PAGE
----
Activists work toward unifying in Slager protests

VIDEO: Activists work toward unifying in Slager protests

CHARLESTON COUNTY, SC (WCSC) - Local civil rights groups called for an urgent community town hall meeting on Friday at the International Longshoreman's Association.

This comes after several protests this week against Michael Slager being released from jail on bond. Slager is a former North Charleston police officer charged with murder in the shooting death of Walter Scott. He was released on bond earlier this week.

That meeting was private and media were not allowed in. Black Lives Matter leaders say they along with other activist groups came together to discuss how they were going to organize themselves in way to get their message across in seeking justice.

"When groups get together, there's a mashing process a growing process if you will and this right now we are growing as a group and trying to develop a plan," says Executive Director of the Community Resource Center, Lewis Smith.

Smith came out to tonight's meeting along with other activists. He says they're working to become more unified.

"I think in the next few days you're going to see a lot of different groups doing they're different things perhaps, but the ultimate goal is that we address the issue of Slager not being in jail," says Smith.

Friday afternoon the National Action Network (NAN) held a press conference that addressed just that.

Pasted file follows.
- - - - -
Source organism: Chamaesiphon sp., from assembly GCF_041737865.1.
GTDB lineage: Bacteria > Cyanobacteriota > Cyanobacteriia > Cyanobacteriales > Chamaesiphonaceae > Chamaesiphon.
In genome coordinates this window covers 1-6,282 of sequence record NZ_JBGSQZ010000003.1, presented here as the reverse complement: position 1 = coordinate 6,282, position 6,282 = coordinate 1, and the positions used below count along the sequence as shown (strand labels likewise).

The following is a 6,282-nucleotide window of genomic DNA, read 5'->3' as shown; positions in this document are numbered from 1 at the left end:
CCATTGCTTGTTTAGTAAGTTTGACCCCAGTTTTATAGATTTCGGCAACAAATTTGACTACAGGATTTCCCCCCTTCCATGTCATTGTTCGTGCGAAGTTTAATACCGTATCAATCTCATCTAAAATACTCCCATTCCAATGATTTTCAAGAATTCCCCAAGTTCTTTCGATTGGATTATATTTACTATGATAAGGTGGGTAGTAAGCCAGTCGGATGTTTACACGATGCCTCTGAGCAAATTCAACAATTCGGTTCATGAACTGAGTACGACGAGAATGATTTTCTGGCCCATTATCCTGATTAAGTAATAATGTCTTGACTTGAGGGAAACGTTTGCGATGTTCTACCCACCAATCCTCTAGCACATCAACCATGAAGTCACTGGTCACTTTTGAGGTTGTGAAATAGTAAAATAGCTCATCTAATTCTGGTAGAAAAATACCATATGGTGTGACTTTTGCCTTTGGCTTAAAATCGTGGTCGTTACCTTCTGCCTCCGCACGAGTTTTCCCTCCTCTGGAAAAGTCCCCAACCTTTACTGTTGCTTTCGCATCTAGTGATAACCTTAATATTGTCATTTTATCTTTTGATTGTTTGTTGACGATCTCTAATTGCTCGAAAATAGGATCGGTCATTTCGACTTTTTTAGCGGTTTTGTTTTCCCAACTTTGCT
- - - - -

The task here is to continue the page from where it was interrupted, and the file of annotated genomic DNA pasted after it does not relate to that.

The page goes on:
We have many members of our community in jail for two, three years, and they're sick. They're not given that same opportunity," says Smith.

At the conference a protester clashed with a group leader who demanded that their protests remain nonviolent.

That protester was Shango Osoosi he says, "I probably said some things I shouldn't have said, I got a little out of hand and I kind of overstepped that line."

Osoosi says, "when that happened during that time..the same thing a lot of people in Charleston feeling a lot of anger and heartbreak from the events that occurred last year as well as all around the country. We angry we mad we're upset we're heartbroken more than anything."

President of the Charleston Chapter of NAN, Elder James Johnson said at the conference that it's important for the groups to be on one accord.

"We all are in solidarity together, there's no division here," says Johnson.

In the activist's list of demands, they've requested for a federal prosecutor to oversee the case among other things. They are also seeking a meeting with Judge Clifton Newman and a written response detailing why Slager's bond was granted after it was initially denied.

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